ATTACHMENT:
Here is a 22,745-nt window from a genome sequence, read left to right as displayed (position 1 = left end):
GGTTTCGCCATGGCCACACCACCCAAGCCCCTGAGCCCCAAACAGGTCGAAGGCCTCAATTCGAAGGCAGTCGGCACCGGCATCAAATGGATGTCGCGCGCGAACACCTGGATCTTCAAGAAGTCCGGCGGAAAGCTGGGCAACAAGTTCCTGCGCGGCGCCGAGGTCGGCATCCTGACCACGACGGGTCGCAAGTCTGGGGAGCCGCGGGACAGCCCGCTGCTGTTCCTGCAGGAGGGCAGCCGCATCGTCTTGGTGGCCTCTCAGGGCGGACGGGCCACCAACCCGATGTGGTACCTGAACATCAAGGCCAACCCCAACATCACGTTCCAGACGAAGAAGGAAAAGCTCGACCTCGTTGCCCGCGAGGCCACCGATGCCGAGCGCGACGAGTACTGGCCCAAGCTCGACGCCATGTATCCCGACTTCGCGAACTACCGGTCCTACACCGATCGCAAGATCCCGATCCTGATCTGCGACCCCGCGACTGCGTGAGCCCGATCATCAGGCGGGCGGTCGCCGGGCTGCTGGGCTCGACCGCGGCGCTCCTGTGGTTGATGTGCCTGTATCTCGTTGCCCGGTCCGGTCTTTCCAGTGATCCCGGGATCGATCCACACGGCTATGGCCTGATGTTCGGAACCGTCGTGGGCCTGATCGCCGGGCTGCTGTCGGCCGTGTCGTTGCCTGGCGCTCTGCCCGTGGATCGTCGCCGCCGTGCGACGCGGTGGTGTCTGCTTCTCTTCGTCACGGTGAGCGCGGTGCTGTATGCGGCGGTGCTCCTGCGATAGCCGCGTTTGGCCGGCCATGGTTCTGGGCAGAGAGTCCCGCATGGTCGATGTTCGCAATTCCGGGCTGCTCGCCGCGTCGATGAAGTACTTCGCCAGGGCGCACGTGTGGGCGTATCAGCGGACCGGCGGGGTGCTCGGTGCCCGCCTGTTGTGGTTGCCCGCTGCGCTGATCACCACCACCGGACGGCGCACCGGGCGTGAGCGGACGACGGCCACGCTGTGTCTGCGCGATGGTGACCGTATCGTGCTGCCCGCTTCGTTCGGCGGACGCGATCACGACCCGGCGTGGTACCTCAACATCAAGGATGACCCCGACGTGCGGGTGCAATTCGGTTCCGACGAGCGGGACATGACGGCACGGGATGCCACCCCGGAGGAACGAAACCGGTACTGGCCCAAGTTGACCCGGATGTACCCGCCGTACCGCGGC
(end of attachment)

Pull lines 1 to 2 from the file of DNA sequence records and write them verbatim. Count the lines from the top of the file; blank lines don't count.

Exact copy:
Here is a 22,745-nt window from a genome sequence, read left to right as displayed (position 1 = left end):
GGTTTCGCCATGGCCACACCACCCAAGCCCCTGAGCCCCAAACAGGTCGAAGGCCTCAATTCGAAGGCAGTCGGCACCGGCATCAAATGGATGTCGCGCGCGAACACCTGGATCTTCAAGAAGTCCGGCGGAAAGCTGGGCAACAAGTTCCTGCGCGGCGCCGAGGTCGGCATCCTGACCACGACGGGTCGCAAGTCTGGGGAGCCGCGGGACAGCCCGCTGCTGTTCCTGCAGGAGGGCAGCCGCATCGTCTTGGTGGCCTCTCAGGGCGGACGGGCCACCAACCCGATGTGGTACCTGAACATCAAGGCCAACCCCAACATCACGTTCCAGACGAAGAAGGAAAAGCTCGACCTCGTTGCCCGCGAGGCCACCGATGCCGAGCGCGACGAGTACTGGCCCAAGCTCGACGCCATGTATCCCGACTTCGCGAACTACCGGTCCTACACCGATCGCAAGATCCCGATCCTGATCTGCGACCCCGCGACTGCGTGAGCCCGATCATCAGGCGGGCGGTCGCCGGGCTGCTGGGCTCGACCGCGGCGCTCCTGTGGTTGATGTGCCTGTATCTCGTTGCCCGGTCCGGTCTTTCCAGTGATCCCGGGATCGATCCACACGGCTATGGCCTGATGTTCGGAACCGTCGTGGGCCTGATCGCCGGGCTGCTGTCGGCCGTGTCGTTGCCTGGCGCTCTGCCCGTGGATCGTCGCCGCCGTGCGACGCGGTGGTGTCTGCTTCTCTTCGTCACGGTGAGCGCGGTGCTGTATGCGGCGGTGCTCCTGCGATAGCCGCGTTTGGCCGGCCATGGTTCTGGGCAGAGAGTCCCGCATGGTCGATGTTCGCAATTCCGGGCTGCTCGCCGCGTCGATGAAGTACTTCGCCAGGGCGCACGTGTGGGCGTATCAGCGGACCGGCGGGGTGCTCGGTGCCCGCCTGTTGTGGTTGCCCGCTGCGCTGATCACCACCACCGGACGGCGCACCGGGCGTGAGCGGACGACGGCCACGCTGTGTCTGCGCGATGGTGACCGTATCGTGCTGCCCGCTTCGTTCGGCGGACGCGATCACGACCCGGCGTGGTACCTCAACATCAAGGATGACCCCGACGTGCGGGTGCAATTCGGTTCCGACGAGCGGGACATGACGGCACGGGATGCCACCCCGGAGGAACGAAACCGGTACTGGCCCAAGTTGACCCGGATGTACCCGCCGTACCGCGGC